It’s easy to think that theology is something we do in our spare time, with a glass of wine in our hand perhaps. It has become something abstract, with concepts that can be taken apart and put back together without anyone getting hurt.
Each time I visit Sri Lanka, I am confronted with the need for a theology that works on the ground and is real. This visit was no different, travelling to areas where the civil war was fought out between the LTTE (Tamil Tigers) and government forces and meeting those who had been displaced or whose farms had been effected. Most moving of all was time spent with those mothers and fathers who had lost children during the conflict, mainly through organised ‘disappearances’. To hear their pain and torment, not knowing what has happened to children lost 20 or 30 years ago, was heart-wrenching. One mother tried to put it in come context by asking us how we would feel to lose our young child for half an hour, multiplied hundreds and thousands of times.
Today is the International Day of the Disappeared, declared in 2012 by the United Nations as a day when all those who have been abducted, falsely imprisoned or deliberately taken from their families in times of war as well as peace, are remembered along with their families. In Sri Lanka, the conservative estimate is 20,000+ individual men, women and children, taken by government agents and the LTTE, forced to fight or confess, or be tortured and raped. We visited a place where just this week a mass grave of over 100 bodies was unearthed by accident during building work. This is a drop in the ocean for families who have been torn apart by loss and trauma, but more by the unbearable hope that their child might still be alive.
It is nearly ten years since the brutal end of the Sri Lankan Civil War and yet so little has changed. The families of the disappeared are frustrated by promises of help and news, only to find that their grief is ignored. Like planes stacked at a busy airport, each families waits for news, but the prospect of landing, of progress is non-existent. It is this prolonged frustration, grief and trauma that could easily become the grievance of the next outbreak of violence.
What is to be done? First, we pray, and in prayer, we restore the dignity of each person who has been brutalised in this and every conflict. A mass grave offers no resting place for the dead, instead it turns mangled bodies into garbage. The first priority is to restore to each their humanity, the name they were given and the family that nurtured them. Each story, each individual is of sacred worth and infinite value, and the perpetrators of these atrocities cannot be allowed their victory.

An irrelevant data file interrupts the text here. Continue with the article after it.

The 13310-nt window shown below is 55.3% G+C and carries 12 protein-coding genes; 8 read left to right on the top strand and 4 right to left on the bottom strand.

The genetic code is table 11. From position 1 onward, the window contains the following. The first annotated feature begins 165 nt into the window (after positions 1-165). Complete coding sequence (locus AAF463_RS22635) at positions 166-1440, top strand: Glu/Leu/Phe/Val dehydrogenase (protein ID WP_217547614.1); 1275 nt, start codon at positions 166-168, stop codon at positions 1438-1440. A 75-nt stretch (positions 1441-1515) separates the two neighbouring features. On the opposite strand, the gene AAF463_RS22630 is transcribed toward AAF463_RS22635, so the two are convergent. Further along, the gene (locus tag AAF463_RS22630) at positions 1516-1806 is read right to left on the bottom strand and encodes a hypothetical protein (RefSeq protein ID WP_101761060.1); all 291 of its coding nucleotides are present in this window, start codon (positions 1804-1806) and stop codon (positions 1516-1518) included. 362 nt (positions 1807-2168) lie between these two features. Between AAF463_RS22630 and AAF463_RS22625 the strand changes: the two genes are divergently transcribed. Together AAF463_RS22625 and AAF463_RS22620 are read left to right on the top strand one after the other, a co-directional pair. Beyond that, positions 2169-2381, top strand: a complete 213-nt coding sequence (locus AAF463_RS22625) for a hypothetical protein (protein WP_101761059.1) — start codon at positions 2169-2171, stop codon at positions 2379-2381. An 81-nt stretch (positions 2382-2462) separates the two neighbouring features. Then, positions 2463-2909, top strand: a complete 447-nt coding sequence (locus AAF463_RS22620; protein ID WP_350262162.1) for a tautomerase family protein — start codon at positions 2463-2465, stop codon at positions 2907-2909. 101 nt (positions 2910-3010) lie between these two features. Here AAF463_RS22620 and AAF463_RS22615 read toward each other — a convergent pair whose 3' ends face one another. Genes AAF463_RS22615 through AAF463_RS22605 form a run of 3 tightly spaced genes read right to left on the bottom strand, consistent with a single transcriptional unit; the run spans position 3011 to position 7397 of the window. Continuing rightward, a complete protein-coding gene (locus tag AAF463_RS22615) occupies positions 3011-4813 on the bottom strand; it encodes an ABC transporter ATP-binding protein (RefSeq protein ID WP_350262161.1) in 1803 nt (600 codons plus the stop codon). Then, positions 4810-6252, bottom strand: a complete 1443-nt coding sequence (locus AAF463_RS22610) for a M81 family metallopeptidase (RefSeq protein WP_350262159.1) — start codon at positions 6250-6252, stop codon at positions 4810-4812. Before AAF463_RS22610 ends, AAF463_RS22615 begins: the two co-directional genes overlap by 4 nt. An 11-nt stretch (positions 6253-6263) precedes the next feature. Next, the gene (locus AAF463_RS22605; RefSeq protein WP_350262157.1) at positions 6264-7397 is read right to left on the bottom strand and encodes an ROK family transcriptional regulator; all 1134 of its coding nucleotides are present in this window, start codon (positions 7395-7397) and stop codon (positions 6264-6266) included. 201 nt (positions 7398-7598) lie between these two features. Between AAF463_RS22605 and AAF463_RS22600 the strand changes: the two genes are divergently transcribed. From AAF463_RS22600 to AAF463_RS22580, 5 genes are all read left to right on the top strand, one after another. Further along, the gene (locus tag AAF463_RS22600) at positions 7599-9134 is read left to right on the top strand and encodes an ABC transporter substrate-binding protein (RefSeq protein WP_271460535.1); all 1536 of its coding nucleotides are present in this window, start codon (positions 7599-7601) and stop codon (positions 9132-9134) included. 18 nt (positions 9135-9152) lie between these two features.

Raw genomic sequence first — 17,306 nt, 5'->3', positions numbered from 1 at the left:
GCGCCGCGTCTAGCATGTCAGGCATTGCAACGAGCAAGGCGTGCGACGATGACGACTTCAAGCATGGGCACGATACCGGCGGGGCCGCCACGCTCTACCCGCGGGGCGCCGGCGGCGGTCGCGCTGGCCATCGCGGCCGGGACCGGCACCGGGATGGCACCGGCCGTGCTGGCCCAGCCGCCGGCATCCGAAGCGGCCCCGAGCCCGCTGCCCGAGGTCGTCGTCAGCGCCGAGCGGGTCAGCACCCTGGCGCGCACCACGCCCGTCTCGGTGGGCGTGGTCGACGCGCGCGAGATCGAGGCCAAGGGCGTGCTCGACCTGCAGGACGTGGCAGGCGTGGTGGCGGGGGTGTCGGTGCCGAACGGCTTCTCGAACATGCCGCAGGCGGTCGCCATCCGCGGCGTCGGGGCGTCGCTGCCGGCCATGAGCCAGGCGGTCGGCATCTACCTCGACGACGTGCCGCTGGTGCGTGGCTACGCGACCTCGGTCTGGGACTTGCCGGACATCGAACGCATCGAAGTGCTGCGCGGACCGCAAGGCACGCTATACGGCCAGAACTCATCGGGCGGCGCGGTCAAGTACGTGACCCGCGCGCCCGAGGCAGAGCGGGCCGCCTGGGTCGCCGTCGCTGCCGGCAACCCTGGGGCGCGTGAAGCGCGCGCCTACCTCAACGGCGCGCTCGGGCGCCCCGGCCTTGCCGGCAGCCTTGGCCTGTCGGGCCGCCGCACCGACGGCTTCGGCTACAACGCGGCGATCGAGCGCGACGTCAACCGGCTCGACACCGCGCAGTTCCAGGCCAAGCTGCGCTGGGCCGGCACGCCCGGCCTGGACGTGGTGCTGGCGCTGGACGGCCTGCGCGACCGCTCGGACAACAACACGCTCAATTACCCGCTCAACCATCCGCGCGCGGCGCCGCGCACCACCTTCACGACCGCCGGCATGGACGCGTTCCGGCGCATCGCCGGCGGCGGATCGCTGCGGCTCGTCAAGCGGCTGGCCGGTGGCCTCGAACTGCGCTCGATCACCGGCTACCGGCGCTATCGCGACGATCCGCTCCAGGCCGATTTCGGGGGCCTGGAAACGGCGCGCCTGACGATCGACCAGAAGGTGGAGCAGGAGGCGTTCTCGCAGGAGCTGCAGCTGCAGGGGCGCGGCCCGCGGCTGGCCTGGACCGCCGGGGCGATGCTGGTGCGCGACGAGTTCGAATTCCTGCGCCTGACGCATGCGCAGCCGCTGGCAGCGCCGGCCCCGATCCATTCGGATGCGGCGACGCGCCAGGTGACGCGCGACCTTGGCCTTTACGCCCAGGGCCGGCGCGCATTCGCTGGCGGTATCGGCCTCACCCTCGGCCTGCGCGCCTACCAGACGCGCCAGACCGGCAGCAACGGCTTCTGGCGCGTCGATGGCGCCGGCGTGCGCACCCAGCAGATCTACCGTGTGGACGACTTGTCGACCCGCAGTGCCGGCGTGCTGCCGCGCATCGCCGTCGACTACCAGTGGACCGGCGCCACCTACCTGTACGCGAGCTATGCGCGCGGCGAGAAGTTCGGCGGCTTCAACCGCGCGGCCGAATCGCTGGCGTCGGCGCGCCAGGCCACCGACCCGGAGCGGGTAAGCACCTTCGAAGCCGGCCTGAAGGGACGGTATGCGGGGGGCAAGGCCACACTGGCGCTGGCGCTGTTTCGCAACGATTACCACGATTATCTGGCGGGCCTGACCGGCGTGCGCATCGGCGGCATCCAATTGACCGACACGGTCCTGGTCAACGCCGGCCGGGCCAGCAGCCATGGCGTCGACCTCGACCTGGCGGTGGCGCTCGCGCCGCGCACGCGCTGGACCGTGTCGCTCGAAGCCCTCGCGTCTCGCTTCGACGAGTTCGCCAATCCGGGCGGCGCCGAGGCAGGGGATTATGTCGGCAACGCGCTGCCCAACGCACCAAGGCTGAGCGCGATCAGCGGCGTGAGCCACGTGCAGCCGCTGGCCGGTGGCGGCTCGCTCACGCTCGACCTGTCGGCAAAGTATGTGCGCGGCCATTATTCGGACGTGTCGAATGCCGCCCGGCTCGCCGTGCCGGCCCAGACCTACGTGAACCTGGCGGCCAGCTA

These bones, whether we like it or not, are also evidence, silent witnesses to the manner of death and the perpetrators. In a political vacuum, few, apart from the families themselves, wish to hear the secrets these remains can offer up. Better they remain hidden, silent, until there is a way to deal with them with dignity, justice and hope. History has a way of breaking into the present in chaotic ways and so we are not in control of the process and manner of disclosure. There is every chance that, given the current climate, these discoveries, these people, will become pawns in a political game and the truth will be sacrificed to expediency.
The path to peace and reconciliation is a deeply painful one, with the heaviest burden borne by the most victimised. Perhaps all we can do is walk alongside and continue to long for a better time. In the meantime, we would do well to heed the advice of John Hewitt:
So I say only: Bear in mind
Those men and lads killed in the streets;
But do not differentiate between
Those deliberately gunned down
And those caught by unaddressed bullets:
Such distinctions are not relevant . . .
Bear in mind the skipping child hit
By the anonymous ricochet . . .
And the garrulous neighbours at the bar
When the bomb exploded near them;
The gesticulating deaf-mute stilled
by the soldier’s rifle in the town square
And the policeman dismembered by the booby trap in the car . . .
Patriotism has to do with keeping
the country in good heart, the community
ordered by justice and mercy;
these will enlist loyalty and courage often,
and sacrifice, sometimes even martyrdom.
Bear these eventualities in mind also;
they will concern you forever:
but, at this moment, bear in mind these dead.